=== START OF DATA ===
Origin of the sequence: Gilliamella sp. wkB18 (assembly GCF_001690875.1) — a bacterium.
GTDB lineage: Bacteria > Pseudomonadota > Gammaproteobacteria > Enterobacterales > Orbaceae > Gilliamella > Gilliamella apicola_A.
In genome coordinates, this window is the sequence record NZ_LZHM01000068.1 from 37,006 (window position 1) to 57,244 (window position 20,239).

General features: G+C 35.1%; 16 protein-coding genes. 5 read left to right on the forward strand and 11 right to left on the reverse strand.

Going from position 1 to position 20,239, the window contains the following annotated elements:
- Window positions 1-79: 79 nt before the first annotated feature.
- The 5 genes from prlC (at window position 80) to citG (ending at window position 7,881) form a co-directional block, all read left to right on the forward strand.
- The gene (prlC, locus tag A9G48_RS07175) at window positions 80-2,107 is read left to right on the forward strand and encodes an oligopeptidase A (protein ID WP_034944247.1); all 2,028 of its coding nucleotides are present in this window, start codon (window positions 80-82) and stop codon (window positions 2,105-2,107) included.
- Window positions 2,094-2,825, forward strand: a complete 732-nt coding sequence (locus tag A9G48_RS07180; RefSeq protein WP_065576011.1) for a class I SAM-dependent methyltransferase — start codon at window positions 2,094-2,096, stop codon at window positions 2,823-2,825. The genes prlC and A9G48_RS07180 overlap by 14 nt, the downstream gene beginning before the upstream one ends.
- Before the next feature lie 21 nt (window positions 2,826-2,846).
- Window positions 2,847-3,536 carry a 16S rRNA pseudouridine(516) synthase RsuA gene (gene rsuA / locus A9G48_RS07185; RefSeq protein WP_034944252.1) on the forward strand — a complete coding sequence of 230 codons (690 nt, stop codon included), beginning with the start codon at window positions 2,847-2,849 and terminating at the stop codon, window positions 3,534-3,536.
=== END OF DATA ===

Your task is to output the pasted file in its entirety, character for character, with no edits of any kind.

Origin of the sequence: Gilliamella sp. wkB18 (assembly GCF_001690875.1) — a bacterium.
GTDB lineage: Bacteria > Pseudomonadota > Gammaproteobacteria > Enterobacterales > Orbaceae > Gilliamella > Gilliamella apicola_A.
In genome coordinates, this window is the sequence record NZ_LZHM01000068.1 from 37,006 (window position 1) to 57,244 (window position 20,239).

General features: G+C 35.1%; 16 protein-coding genes. 5 read left to right on the forward strand and 11 right to left on the reverse strand.

Going from position 1 to position 20,239, the window contains the following annotated elements:
- Window positions 1-79: 79 nt before the first annotated feature.
- The 5 genes from prlC (at window position 80) to citG (ending at window position 7,881) form a co-directional block, all read left to right on the forward strand.
- The gene (prlC, locus tag A9G48_RS07175) at window positions 80-2,107 is read left to right on the forward strand and encodes an oligopeptidase A (protein ID WP_034944247.1); all 2,028 of its coding nucleotides are present in this window, start codon (window positions 80-82) and stop codon (window positions 2,105-2,107) included.
- Window positions 2,094-2,825, forward strand: a complete 732-nt coding sequence (locus tag A9G48_RS07180; RefSeq protein WP_065576011.1) for a class I SAM-dependent methyltransferase — start codon at window positions 2,094-2,096, stop codon at window positions 2,823-2,825. The genes prlC and A9G48_RS07180 overlap by 14 nt, the downstream gene beginning before the upstream one ends.
- Before the next feature lie 21 nt (window positions 2,826-2,846).
- Window positions 2,847-3,536 carry a 16S rRNA pseudouridine(516) synthase RsuA gene (gene rsuA / locus A9G48_RS07185; RefSeq protein WP_034944252.1) on the forward strand — a complete coding sequence of 230 codons (690 nt, stop codon included), beginning with the start codon at window positions 2,847-2,849 and terminating at the stop codon, window positions 3,534-3,536.